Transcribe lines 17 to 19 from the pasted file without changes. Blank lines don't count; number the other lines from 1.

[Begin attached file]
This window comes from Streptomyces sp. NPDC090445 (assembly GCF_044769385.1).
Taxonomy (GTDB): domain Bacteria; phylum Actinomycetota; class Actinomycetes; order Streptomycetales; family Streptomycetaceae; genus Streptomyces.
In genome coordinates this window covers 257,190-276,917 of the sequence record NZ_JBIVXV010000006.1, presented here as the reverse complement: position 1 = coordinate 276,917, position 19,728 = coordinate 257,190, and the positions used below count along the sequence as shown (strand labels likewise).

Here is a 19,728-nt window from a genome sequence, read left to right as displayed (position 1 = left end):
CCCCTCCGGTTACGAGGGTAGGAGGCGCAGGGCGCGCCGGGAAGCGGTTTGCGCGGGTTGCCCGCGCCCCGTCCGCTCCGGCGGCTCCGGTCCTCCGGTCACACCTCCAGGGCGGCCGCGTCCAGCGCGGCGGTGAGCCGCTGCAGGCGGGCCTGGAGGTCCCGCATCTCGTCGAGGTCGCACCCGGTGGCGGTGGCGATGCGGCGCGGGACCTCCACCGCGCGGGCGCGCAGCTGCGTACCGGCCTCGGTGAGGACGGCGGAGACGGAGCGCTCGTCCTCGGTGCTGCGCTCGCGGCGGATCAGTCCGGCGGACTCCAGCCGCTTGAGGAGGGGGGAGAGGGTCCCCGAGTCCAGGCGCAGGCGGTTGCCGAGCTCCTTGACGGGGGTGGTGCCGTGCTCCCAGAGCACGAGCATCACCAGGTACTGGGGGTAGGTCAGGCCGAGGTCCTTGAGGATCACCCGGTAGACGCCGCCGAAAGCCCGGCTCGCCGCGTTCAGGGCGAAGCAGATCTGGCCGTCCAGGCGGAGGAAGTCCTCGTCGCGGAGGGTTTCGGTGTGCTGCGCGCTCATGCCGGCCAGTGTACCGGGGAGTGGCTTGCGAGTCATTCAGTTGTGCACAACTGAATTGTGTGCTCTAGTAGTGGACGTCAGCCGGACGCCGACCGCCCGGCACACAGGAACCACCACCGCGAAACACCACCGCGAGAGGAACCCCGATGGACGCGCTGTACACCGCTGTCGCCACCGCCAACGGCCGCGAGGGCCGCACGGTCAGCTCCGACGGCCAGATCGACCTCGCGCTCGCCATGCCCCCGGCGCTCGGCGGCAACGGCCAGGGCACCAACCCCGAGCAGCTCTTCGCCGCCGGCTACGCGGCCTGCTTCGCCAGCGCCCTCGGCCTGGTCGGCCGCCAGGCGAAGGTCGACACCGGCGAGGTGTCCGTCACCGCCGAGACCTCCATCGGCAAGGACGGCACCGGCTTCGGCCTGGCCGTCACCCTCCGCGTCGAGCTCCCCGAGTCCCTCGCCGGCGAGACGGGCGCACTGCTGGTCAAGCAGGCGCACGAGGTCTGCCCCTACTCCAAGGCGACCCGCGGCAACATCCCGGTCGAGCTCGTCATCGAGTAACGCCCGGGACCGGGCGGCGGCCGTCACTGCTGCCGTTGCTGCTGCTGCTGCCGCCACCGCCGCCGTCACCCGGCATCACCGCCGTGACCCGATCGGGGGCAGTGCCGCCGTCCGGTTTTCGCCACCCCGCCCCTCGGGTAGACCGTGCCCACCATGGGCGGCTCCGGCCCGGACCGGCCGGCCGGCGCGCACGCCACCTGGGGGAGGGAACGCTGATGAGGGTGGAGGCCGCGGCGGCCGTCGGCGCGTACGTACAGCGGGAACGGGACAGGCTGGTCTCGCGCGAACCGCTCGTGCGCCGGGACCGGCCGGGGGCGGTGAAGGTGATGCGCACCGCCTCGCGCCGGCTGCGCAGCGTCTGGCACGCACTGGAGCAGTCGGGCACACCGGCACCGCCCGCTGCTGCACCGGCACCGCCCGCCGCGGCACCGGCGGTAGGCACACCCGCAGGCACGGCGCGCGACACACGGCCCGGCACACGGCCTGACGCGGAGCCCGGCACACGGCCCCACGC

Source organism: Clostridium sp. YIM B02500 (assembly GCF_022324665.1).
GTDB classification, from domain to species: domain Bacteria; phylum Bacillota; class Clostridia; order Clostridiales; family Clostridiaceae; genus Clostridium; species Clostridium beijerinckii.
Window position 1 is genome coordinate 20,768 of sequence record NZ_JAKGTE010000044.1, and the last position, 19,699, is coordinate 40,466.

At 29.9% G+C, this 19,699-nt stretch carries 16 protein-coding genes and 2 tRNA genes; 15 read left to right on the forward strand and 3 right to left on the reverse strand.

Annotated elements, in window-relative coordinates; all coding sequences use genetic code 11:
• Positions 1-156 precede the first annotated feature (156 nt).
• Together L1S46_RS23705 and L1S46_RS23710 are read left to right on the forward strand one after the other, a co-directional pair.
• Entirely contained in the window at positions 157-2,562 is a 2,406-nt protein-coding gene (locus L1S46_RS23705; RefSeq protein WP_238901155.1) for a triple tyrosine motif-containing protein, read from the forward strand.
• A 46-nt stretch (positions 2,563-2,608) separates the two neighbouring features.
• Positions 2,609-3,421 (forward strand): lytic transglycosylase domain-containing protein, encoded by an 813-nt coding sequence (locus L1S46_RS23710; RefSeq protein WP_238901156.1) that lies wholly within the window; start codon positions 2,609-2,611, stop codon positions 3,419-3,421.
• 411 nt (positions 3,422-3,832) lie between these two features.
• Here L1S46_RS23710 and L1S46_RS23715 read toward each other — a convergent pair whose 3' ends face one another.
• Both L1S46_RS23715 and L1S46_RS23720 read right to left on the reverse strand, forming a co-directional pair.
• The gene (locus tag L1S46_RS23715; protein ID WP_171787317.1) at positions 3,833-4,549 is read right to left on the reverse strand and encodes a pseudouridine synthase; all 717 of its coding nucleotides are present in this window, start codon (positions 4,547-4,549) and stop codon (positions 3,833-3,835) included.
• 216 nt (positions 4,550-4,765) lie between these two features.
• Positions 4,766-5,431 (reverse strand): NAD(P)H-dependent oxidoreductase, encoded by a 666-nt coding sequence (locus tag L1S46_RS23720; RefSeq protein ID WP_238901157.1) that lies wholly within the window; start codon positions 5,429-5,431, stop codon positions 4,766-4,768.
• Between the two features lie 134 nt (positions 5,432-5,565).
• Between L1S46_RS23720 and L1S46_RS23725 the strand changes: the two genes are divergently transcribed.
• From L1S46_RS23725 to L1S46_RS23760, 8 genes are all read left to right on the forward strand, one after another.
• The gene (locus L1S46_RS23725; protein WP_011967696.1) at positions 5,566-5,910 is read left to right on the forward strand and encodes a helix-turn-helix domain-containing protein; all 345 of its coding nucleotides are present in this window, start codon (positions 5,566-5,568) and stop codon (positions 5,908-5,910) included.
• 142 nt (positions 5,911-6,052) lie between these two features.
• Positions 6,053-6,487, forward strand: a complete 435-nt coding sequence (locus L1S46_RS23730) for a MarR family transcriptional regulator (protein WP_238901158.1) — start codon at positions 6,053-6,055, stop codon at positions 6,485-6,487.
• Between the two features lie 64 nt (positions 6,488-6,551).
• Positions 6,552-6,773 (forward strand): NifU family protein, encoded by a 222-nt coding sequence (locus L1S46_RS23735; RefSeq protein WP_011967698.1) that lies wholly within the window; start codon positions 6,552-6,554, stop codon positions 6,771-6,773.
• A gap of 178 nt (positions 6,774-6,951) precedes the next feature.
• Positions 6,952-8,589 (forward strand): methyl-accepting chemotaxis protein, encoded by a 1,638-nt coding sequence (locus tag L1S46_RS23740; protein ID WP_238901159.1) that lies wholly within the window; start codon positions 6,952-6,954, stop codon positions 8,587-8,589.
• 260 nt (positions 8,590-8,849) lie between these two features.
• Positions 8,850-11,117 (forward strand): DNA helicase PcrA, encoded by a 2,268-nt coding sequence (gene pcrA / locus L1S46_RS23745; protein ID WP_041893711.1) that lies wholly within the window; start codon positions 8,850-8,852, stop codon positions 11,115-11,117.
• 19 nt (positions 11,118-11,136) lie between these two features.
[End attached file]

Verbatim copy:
• Here L1S46_RS23710 and L1S46_RS23715 read toward each other — a convergent pair whose 3' ends face one another.
• Both L1S46_RS23715 and L1S46_RS23720 read right to left on the reverse strand, forming a co-directional pair.
• The gene (locus tag L1S46_RS23715; protein ID WP_171787317.1) at positions 3,833-4,549 is read right to left on the reverse strand and encodes a pseudouridine synthase; all 717 of its coding nucleotides are present in this window, start codon (positions 4,547-4,549) and stop codon (positions 3,833-3,835) included.